The debate on nuclear energy, both civil and military, has once again taken centre stage in Europe and beyond. An important step was taken on 21 March when the Nuclear Summit was held in Brussels with the participation of thirty-two countries, including fourteen EU Member States. At the end of the summit, initiated by Belgian Prime Minister Alexander de Croo and IAEA Director General Rafael Mariano Grossi, participants signed a declaration committing to “work towards fully unlocking the potential of nuclear energy” to jointly achieve energy and climate security. The Summit is a historic event in international cooperation on nuclear energy. In fact, it is the first meeting on the subject since 1953, the year in which US President Dwight Eisenhower, in his famous “Atom for Peace” speech at the United Nations, called for cooperation between states in the use of nuclear energy for peaceful purposes.

However, opposition to nuclear energy remains high. In the days leading up to the summit, more than six hundred non-governmental organisations issued a joint statement warning governments not to waste time on the ‘nuclear fairy tale’ because the radiation emitted makes nuclear energy too costly in terms of health and environmental impact. In this dossier, we take stock of some aspects of nuclear energy and its use, particularly in Europe.

* Cover photo by Nicolas HIPPERT on Unsplash, bottom photo by Dan Meyers on Unsplash

Different choices in EU countries

Thirteen EU Member States produced nuclear energy in 2022. In descending order of production, they are France, Spain, Sweden, Belgium, Germany, Czech Republic, Finland, Bulgaria, Slovakia, Hungary, Romania, Slovenia and the Netherlands. About a quarter of the EU’s energy comes from nuclear sources and more than half is produced in France. There are more than 150 reactors in operation.

But not all countries are moving in the same direction. Production in the Netherlands increased by 19.8% year-on-year, in the Czech Republic by 19.1%, in Hungary by 17.5% and in Finland by 10.6%. After a 34.5% drop in 2022 compared to the previous year, France also increased its nuclear energy production in 2023. In January this year, the Senate passed a law abandoning the 2030 target of reducing the share of nuclear energy to 50% of the energy mix. Despite French President Emmanuel Macron’s initial plan to close 14 nuclear reactors, by the end of his first term he had actually embraced nuclear energy as the future of France’s independence. Sweden and the Netherlands, where new reactors are to be built, are on the same wavelength. The same is true in Hungary, where enthusiasm for nuclear power has remained constant and strong over the years. Recently, the parliament in Budapest approved two new reactors to add to the four already in operation.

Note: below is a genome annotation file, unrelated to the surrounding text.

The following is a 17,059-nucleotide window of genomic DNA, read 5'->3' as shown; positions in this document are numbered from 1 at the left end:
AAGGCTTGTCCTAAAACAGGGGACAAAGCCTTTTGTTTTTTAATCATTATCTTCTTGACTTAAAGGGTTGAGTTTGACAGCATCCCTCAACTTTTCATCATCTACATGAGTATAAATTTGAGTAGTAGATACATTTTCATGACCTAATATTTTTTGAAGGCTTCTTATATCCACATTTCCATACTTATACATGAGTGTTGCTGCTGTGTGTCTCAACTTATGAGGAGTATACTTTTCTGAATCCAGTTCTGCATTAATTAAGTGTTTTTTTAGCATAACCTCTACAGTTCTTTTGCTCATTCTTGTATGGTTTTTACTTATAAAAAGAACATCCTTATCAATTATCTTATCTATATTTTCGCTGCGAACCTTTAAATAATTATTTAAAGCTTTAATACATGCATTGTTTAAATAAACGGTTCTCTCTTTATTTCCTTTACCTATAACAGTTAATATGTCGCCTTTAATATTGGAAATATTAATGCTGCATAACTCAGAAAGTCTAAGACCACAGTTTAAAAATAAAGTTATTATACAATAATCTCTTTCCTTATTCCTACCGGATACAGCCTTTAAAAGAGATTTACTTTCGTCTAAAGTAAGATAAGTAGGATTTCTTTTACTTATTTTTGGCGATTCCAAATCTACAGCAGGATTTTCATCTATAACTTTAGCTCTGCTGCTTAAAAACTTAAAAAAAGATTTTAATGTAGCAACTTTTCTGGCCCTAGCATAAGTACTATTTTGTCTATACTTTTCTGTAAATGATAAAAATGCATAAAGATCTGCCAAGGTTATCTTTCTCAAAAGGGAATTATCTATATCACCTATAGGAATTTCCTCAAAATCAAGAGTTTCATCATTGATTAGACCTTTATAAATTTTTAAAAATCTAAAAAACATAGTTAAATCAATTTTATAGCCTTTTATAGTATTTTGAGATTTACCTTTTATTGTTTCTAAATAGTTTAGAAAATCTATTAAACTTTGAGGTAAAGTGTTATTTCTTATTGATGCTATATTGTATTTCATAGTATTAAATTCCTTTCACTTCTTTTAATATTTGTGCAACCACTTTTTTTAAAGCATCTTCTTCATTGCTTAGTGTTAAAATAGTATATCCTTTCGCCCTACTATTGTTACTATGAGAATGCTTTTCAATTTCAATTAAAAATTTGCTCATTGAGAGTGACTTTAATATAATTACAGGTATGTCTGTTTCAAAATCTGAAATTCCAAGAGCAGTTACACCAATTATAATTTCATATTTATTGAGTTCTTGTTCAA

The trend is different in Germany, where the decline in nuclear energy production is striking and was confirmed on 15 April 2023 with the closure of the last three nuclear reactors in operation. As a result, the Union’s total nuclear energy production was the lowest since 1900. Even Spain, the EU’s second-largest producer of nuclear energy, is following Germany’s lead with plans to decommission the first of its seven nuclear reactors in 2027 and completely shut down its nuclear fleet by 2035.

Differences between France and Germany on nuclear energy have led to heated debates in the EU. One stage of the diatribe was won by Paris in April 2021 when, after months of lobbying and strong pressure from gas and nuclear supporters, the European Commission proposed a draft amendment to the EU Taxonomy, the official guide to investment sustainability, to include gas and nuclear, making them sustainable. After years of political wrangling and proposals to block this inclusion, nuclear energy has become sustainable by EU standards from 1 January 2023.

Military nuclear weapons in Europe

Nuclear weapons are located in several European countries. The United Kingdom and France are the two countries on the continent that have their nuclear forces. Over the years, the two countries have taken different approaches to nuclear deterrence. The UK’s Trident system is based on submarines, and the long-range missiles that the submarines carry can only be launched on the order of the Prime Minister. In contrast, France maintains a submarine and air deterrent, the Force de Dissuasion. According to the Arms Control Association, the country’s launch protocol has been deliberately slowed down and could take several days.